Posted on Sunday, 26th June 2011 by Bill Bean
Our healthcare system needs to change. Would anyone disagree with that? Doubtful.
But not only the system needs to change. Our concept of health and care also needs changing.
Politicians and pundits, for the most part, are not helping. The kind of fundamental change that is needed isn’t going to come from the government, and it isn’t going to come quickly or easily. Until we want to be well, and until we take responsibility for that wellness, and, to some degree, the wellness of others, it ain’t gettin’ any better.
A change in the delivery system, from private to government, isn’t going to improve America’s health. Even a successful attempt at making our current approach to health care available to everyone, will not result in our nation being healthier. Most likely, it will only mean a more complicated, more expensive, and more ineffective healthcare system.
Caveat: I’m not an expert on healthcare, health, medicine, wellness, doctors, politics, economics, or America.
A recent article got me stirred up, though it really didn’t have anything in it that hasn’t been said by someone already. David H. Freedman’s The Triumph of new-Age Medicine (a provocative title) is the featured article in this month’s The Atlantic.
I think what he’s saying, if I understand him, is that we have to want a preventative approach to health care and that our physicians have to be incentivized (and trained) appropriately to deliver it. (the Government can’t do this). Our system is predicated on an infectious disease model (ie treatment after the fact) and not on prevention or wellness. The article’s title refers to the almost equally positive results New Age or homeopathic techniques demonstrate in comparison to standard treatment models (ie drugs and surgery). He’s not attempting to prove whether or not alternative approaches are legitimate, only making an interesting observation about their comparatively successful outcomes.
Anyone can find a study that backs up their position, and quotes taken out of context can imply entirely different meanings than were intended by their author, but I’m sharing and doing anyway. Here are some snippets from the article I found to be quite convincing:
Heart disease, prostate cancer, breast cancer, diabetes, obesity, and other chronic diseases now account for three-quarters of our health-care spending.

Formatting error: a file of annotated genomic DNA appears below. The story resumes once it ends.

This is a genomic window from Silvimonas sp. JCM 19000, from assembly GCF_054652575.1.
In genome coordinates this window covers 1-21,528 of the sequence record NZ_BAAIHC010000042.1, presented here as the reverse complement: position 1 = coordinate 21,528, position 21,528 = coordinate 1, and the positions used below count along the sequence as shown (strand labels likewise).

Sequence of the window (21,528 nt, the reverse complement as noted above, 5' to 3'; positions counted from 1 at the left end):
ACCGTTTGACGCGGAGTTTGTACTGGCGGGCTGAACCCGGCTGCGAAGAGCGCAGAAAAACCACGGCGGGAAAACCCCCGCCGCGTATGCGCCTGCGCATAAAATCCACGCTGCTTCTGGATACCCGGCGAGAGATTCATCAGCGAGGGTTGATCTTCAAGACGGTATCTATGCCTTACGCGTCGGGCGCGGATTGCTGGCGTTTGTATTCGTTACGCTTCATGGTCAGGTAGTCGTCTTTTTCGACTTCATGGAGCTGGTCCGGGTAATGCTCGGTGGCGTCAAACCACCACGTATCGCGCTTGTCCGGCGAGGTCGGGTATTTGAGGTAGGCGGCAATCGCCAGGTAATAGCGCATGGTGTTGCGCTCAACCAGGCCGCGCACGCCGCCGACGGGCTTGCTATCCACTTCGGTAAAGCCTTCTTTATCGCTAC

America spends vastly more on health as a percentage of gross domestic product than every other country—40 percent more than France, the fourth-biggest payer.
Aside from getting people to stop smoking, the three most effective ways, according to almost any doctor you’d care to speak with, are the promotion of a healthy diet, encouragement of more exercise, and measures to reduce stress.
diet, exercise, and stress reduction can do a better job of preventing, slowing, and even reversing heart disease than most drugs and surgical procedures.
A major 2004 study that followed 30,000 people concluded that lifestyle change could prevent 90 percent or more of all cases of heart disease.
Medicine has long known what gets patients to make the lifestyle changes that appear to be so crucial for lowering the risk of serious disease: lavishing attention on them. That means longer, more frequent visits; more focus on what’s going on in their lives; more effort spent easing anxieties, instilling healthy attitudes, and getting patients to take responsibility for their well-being; and concerted attempts to provide hope. Studies have shown that when a doctor speaks to a patient about quitting smoking or losing weight, the patient is more likely to do it.
“Doctors don’t tell you the drug they’re giving you is barely better than a placebo. They all spin.” [Ted Kaptchuk, a Harvard researcher] To be approved by the FDA, a drug has to do better than a placebo in studies—but most approved drugs do only a little better, and for many drugs the evidence is mixed. A number of studies have indicated, for example, that most antidepressants don’t do better than placebos, but patients filled more than 250 million prescriptions for them in 2010. The vast majority of drugs don’t work in as many as 70 percent of patients, according to an estimate from within the pharmaceutical industry. One recent study concluded that 85 percent of new prescription drugs hitting the market are of little or no benefit to patients.
A medical system that successfully guided patients toward healthier lifestyles would almost certainly see its cash flow diminish dramatically. “Last year, 75 percent of the $2.6 trillion the U.S. spent on health care was for treating chronic diseases that, to a large degree, can be prevented or reversed through lifestyle change,” says Dean Ornish of UCSF. Who (besides patients) has an incentive to make changes that would remove that money from the system?
Clearly, if we all started demanding a model of health care that would help us change our lifestyles, it would take some time before the economics of that demand resulted in a change to the system, but it would come. As long as money and elections drive this conversation, we’re going to keep getting the same thing. And in that case, we probably deserve it.